Survey Details Lenders’ ‘Substantial’ Risk, Compliance Concerns
Regulatory compliance and risk concerns remain elevated in a number of key areas for U.S. banks and credit unions, according to results of Wolters Kluwer’s 2021 Regulatory & Risk Management Indicator survey.
This year’s survey, conducted by Wolters Kluwer Compliance Solutions, generated a Main Indicator Score of 128, a 25-point increase over the 2020 score. This jump was prompted by continuing concerns about navigating regulatory changes, managing risk across all lines of business and an increase in the dollar amount of fines imposed by regulators. The 2021 survey results mark the third consecutive year of an increase in the Main Score.
Threat of ransomware attacks led the list of factors in organizations’ enterprise risk planning, with 63 percent giving it “significant consideration” and another 22 percent marking it for “some consideration” in their planning. The pandemic’s ongoing impacts continued to weigh heavily on respondents’ minds, with 49 percent citing it as a significant concern in enterprise risk planning, followed by loan default risk (46 percent) and inflation concerns (42 percent). Other areas of high concern include business resilience and adaptability (41 percent), recession fears (34 percent), and climate-related financial risks (21 percent).
“Relatively high levels of concern remain across a range of areas, reinforcing the fact that regulatory compliance and risk management issues continue to pose challenges for financial institutions,” said Timothy R. Burniston, Senior Advisor for Regulatory Strategy with Wolters Kluwer Compliance Solutions. “Respondents expressed their highest levels of confidence in the past four years regarding their organizations’ ability to track regulatory changes and document compliance with those requirements to regulators. Nonetheless, the level of concern is still high.”
The Indicator was conducted nationwide between August 4 and September 6 and generated 391 responses. Over the past three years, the annual Indicator score has increased by 43 points in total, moving from a score of 85 in 2018 to 95 in 2019; to 103 in 2020; to 128 this year.
A question about investing in banks’ digital transformation efforts was a new element in this year’s Indicator, with 63 percent anticipating a “significant” or “some” acceleration of their organization’s digital lending processes. Forty-seven percent of the respondents indicated they have made some progress with digitizing their lending capabilities, with 24 percent indicating they either have made significant progress or are fully digitized.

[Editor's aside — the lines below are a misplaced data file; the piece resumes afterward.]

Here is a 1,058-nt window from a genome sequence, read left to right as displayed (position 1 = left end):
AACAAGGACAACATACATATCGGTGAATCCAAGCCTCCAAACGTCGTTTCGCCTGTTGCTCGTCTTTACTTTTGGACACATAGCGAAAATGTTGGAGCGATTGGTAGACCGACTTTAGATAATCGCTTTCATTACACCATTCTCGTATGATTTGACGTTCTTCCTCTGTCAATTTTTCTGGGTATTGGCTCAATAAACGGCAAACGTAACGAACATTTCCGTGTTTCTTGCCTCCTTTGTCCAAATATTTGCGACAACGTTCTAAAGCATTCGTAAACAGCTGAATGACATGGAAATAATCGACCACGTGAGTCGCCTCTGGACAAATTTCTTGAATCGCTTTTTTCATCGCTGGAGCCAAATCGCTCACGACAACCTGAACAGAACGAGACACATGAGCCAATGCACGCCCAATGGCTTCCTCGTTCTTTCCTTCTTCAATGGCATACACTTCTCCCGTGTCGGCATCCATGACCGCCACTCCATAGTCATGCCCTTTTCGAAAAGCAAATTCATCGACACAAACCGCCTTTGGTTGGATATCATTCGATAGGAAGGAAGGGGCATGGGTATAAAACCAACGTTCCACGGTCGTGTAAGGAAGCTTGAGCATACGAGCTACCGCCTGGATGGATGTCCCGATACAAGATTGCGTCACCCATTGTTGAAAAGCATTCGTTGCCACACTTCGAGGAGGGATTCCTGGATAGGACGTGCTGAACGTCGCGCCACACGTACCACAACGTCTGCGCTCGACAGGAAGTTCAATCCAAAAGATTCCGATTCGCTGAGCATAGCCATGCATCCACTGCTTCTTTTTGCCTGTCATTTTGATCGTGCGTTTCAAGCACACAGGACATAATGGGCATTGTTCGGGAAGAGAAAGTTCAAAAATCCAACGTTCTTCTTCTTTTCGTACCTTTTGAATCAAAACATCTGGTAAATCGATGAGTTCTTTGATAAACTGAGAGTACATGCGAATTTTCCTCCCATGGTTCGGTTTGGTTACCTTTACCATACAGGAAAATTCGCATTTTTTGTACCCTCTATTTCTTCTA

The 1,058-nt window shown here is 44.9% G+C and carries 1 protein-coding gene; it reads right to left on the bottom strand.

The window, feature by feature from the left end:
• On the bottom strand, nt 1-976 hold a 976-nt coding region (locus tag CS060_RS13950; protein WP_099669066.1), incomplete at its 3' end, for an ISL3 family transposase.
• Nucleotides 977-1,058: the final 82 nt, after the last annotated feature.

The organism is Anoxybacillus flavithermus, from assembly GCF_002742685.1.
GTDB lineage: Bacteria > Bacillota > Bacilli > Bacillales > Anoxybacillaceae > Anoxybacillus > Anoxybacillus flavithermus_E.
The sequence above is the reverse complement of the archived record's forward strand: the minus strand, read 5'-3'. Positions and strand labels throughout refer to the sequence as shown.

Among the top obstacles cited in implementing effective compliance programs, 45 percent ranked manual compliance processes as a “7” or higher concern on a 10-point scale, and 41 percent cited inadequate staffing, virtually the same as 2020 levels. Forty-one percent of respondents felt that regulatory scrutiny of fair lending programs remained unchanged, down just one percent from last year’s survey.
Looking to 2022, top risk management priorities identified include cybersecurity (70 percent), compliance risk and credit risk (both at 43 percent), with concerns about credit risk having decreased 18 percentage points from 2020’s survey results. Forty-seven percent of respondents anticipate an acceleration of investments in their regulatory change management processes.
When asked about the prospects for reduced regulatory burden the next two years, respondents revealed greater pessimism, with 72 percent citing the likelihood of regulatory relief as either “somewhat unlikely” or “very unlikely” compared to 56 percent in 2020.
“The concerns expressed by survey respondents reflect another year of challenges for the U.S. banking industry as it navigates through the pandemic—and the evolving regulatory and risk landscape,” said Steven Meirink, Executive Vice President and General Manager for Wolters Kluwer Compliance Solutions. “The industry’s resiliency has enabled it to address these challenges admirably.”